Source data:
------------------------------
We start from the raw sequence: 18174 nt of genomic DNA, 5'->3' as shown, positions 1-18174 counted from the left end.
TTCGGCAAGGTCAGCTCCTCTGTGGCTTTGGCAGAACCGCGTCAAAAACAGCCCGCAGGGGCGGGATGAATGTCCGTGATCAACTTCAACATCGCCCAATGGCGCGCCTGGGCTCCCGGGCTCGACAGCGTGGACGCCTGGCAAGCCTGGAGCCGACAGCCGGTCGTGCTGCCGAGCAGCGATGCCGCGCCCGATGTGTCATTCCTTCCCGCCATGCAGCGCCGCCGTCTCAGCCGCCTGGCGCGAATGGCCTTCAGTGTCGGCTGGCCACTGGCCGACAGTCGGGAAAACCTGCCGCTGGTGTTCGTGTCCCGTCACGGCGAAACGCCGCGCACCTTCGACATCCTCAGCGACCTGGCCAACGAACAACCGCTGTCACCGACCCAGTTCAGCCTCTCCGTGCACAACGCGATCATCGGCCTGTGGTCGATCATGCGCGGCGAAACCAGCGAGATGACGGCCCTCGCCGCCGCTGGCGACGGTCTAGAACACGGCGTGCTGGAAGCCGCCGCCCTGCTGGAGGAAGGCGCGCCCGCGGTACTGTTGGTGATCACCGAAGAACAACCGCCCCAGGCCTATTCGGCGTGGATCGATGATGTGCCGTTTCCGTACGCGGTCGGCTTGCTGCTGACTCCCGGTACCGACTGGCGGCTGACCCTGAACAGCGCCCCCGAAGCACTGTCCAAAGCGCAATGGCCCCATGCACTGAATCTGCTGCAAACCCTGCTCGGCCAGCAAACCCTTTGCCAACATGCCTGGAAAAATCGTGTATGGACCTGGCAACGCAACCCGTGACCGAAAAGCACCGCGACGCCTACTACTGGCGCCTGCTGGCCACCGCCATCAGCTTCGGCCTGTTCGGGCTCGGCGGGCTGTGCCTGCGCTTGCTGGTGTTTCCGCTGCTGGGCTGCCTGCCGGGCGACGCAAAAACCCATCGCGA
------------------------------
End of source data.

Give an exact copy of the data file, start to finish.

We start from the raw sequence: 18174 nt of genomic DNA, 5'->3' as shown, positions 1-18174 counted from the left end.
TTCGGCAAGGTCAGCTCCTCTGTGGCTTTGGCAGAACCGCGTCAAAAACAGCCCGCAGGGGCGGGATGAATGTCCGTGATCAACTTCAACATCGCCCAATGGCGCGCCTGGGCTCCCGGGCTCGACAGCGTGGACGCCTGGCAAGCCTGGAGCCGACAGCCGGTCGTGCTGCCGAGCAGCGATGCCGCGCCCGATGTGTCATTCCTTCCCGCCATGCAGCGCCGCCGTCTCAGCCGCCTGGCGCGAATGGCCTTCAGTGTCGGCTGGCCACTGGCCGACAGTCGGGAAAACCTGCCGCTGGTGTTCGTGTCCCGTCACGGCGAAACGCCGCGCACCTTCGACATCCTCAGCGACCTGGCCAACGAACAACCGCTGTCACCGACCCAGTTCAGCCTCTCCGTGCACAACGCGATCATCGGCCTGTGGTCGATCATGCGCGGCGAAACCAGCGAGATGACGGCCCTCGCCGCCGCTGGCGACGGTCTAGAACACGGCGTGCTGGAAGCCGCCGCCCTGCTGGAGGAAGGCGCGCCCGCGGTACTGTTGGTGATCACCGAAGAACAACCGCCCCAGGCCTATTCGGCGTGGATCGATGATGTGCCGTTTCCGTACGCGGTCGGCTTGCTGCTGACTCCCGGTACCGACTGGCGGCTGACCCTGAACAGCGCCCCCGAAGCACTGTCCAAAGCGCAATGGCCCCATGCACTGAATCTGCTGCAAACCCTGCTCGGCCAGCAAACCCTTTGCCAACATGCCTGGAAAAATCGTGTATGGACCTGGCAACGCAACCCGTGACCGAAAAGCACCGCGACGCCTACTACTGGCGCCTGCTGGCCACCGCCATCAGCTTCGGCCTGTTCGGGCTCGGCGGGCTGTGCCTGCGCTTGCTGGTGTTTCCGCTGCTGGGCTGCCTGCCGGGCGACGCAAAAACCCATCGCGA